WASHINGTON — The process NASA’s Planetary Science Division uses to determine whether operating spacecraft deserve mission extensions is fiscally shortsighted, disjointed and opaque, the agency’s inspector general (IG) wrote in a report released Oct. 9.
The sting is all the greater for the Planetary Science Division — which operates missions such as the nearly 3-year-old Mars Curiosity rover and 17-year-old Cassini Saturn orbiter — considering the inspector general said it found no major issues with the senior review process used in NASA’s Astrophysics, Earth Science and Heliophysics divisions.
All four NASA science divisions are legally required to conduct scientist-led reviews of operating missions every two years, but only the Planetary Science Division exempts missions from review without adequate justification while at the same time requiring reviewers to make funding recommendations for two-year periods instead of five-year periods, as is typical for NASA’s other three science divisions, NASA Inspector General Paul Martin wrote in the report, “The Science Mission Directorate’s Mission Extension Process.” The IG’s audit took just over a year to complete and wrapped up in August, meaning it overlapped with a five-month Planetary Science senior review that concluded in July.
“In our judgment, these shortcomings impair the Planetary Science Division’s ability to inform its budget formulation process and ensure the effectiveness and transparency of its Senior Review process,” the IG wrote.
The watchdog recommended the Planetary Science Division require review panels to recommend at least four-year funding guidelines, which would be easier to fold into the notional five-year budgets included each year in the White House’s annual budget request to Congress, and to review each operating mission at the earliest possible opportunity, rather than exempting missions on a case-by-case business as was done in the last two senior reviews. Whenever the Planetary Science Division wants to excuse a mission from review, it should document the reasons, and obtain a waiver from NASA’s associate administrator for science. The 2012 Planetary Science senior review alone cost $1 million to conduct, so extra reviews should be avoided whenever possible, the IG said.
The IG also recommended the associate administrator develop standardized senior review guidelines for the entire Science Mission Directorate.
John Grunsfeld, the current associate administrator for science, subsequently promised to conduct his own directorate-wide evaluation of the senior review process, to be completed by August. However, he also defended the peculiarities of the Planetary Science Division’s senior review process.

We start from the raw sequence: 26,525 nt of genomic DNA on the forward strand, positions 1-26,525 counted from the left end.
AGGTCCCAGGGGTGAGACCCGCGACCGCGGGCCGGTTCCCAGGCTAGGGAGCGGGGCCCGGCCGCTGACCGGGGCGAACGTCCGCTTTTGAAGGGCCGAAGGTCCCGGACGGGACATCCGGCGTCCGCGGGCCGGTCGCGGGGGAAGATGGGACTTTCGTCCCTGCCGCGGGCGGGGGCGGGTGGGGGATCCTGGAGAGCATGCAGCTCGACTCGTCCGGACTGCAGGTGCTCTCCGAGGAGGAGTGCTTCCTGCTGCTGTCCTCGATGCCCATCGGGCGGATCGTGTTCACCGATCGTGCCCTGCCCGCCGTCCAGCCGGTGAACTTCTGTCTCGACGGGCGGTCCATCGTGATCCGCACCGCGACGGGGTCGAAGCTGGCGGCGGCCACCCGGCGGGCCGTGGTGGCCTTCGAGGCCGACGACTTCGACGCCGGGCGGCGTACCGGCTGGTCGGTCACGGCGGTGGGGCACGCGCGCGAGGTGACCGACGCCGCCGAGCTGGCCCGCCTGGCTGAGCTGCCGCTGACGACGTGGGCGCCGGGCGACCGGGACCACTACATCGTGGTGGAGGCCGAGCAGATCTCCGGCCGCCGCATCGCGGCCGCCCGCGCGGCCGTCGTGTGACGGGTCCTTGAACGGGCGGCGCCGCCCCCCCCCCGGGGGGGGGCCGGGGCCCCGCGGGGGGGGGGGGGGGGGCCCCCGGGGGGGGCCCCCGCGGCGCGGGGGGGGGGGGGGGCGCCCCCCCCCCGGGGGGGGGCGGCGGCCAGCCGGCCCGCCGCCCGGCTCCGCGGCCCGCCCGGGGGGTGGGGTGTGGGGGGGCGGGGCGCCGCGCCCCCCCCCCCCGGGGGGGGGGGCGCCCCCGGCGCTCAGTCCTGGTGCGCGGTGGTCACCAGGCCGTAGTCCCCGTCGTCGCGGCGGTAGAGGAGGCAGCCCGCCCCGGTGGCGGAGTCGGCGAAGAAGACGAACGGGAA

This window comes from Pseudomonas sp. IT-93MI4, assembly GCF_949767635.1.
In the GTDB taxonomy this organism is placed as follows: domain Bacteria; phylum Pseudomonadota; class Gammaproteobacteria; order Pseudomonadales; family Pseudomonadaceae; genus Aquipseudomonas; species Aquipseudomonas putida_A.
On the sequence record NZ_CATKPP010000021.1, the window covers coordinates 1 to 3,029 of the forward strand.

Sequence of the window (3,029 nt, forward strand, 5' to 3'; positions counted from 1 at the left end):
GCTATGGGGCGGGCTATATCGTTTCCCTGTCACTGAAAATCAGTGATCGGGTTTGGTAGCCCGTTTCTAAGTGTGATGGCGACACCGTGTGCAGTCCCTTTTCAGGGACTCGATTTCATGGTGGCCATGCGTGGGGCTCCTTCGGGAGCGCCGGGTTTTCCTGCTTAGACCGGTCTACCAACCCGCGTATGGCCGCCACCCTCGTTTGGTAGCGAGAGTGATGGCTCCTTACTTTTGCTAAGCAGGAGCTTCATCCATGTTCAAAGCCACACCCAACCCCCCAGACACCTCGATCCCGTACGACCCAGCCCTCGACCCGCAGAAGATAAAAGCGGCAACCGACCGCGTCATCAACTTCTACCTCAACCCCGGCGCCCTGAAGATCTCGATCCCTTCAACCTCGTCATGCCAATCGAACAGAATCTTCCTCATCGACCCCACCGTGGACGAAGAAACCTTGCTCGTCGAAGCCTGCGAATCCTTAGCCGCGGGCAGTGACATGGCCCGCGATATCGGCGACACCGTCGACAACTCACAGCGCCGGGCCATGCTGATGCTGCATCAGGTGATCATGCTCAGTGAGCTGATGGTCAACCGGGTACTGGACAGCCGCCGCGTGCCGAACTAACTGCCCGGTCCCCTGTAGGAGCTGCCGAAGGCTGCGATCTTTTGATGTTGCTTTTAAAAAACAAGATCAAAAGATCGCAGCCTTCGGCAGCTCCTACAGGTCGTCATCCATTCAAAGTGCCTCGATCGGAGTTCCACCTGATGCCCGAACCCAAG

In a letter dated Oct. 7 and appended to the IG’s report, Grunsfeld wrote that he was “concerned that the scientific missions vary enough between divisions that tailored approaches to their senior review processes may be warranted.”
After the latest Planetary Science senior review, the results of which were released in September, NASA concurred with reviewers’ recommendations to extend all seven missions up for consideration. Among those extended are Curiosity and Cassini. Cassini was the only mission approved for a three-year extension; the other six were approved for two-year extensions.
Meanwhile, three operating Planetary Science missions were exempted from the five-month review, which wrapped up in July: the Mercury Surface, Space Environment, Geochemistry and Ranging orbiter that launched in 2004; the protoplanet probe Dawn, which launched in 2007 to explore two of the largest objects in the asteroid belt; and the Mars Atmosphere and Volatile Evolution (MAVEN) probe, which launched in 2013 on a mission to study the red planet’s upper atmosphere.
The IG allowed that “it may have been logical” to spare the Mercury mission from review this year because it is expected to run out of fuel and crash into Mercury in March. The other two spacecraft, however, “will complete their primary missions prior to the next scheduled Senior Review in 2016 and therefore should have been included in the 2014 review.”
NASA, according to the IG, said it excluded Dawn from the 2014 review because the ion-powered spacecraft is still in the middle of its primary mission to explore the planetoids Ceres and Vesta. As for MAVEN, the probe only arrived at Mars on Sept. 21 and is not scheduled to begin its primary science mission until Nov. 2.
NASA prefers to extend missions whenever practical because the cost of gathering data from an existing spacecraft is often cheaper than designing, building and launching another. The Mars rover Opportunity, for example, got its ninth mission extension this year.
In addition, NASA senior review panels are advised to put pressure on missions to trim their operating costs during extended operations, although that seldom seems to happen, the IG found.
Of the 22 missions that moved from primary to extended mission phases between 2005 through 2013, just one saw a funding reduction greater than 33 percent. On the other hand, 10 of those missions received more money after moving into an extended phase than they got during their primary missions, the IG wrote in its report.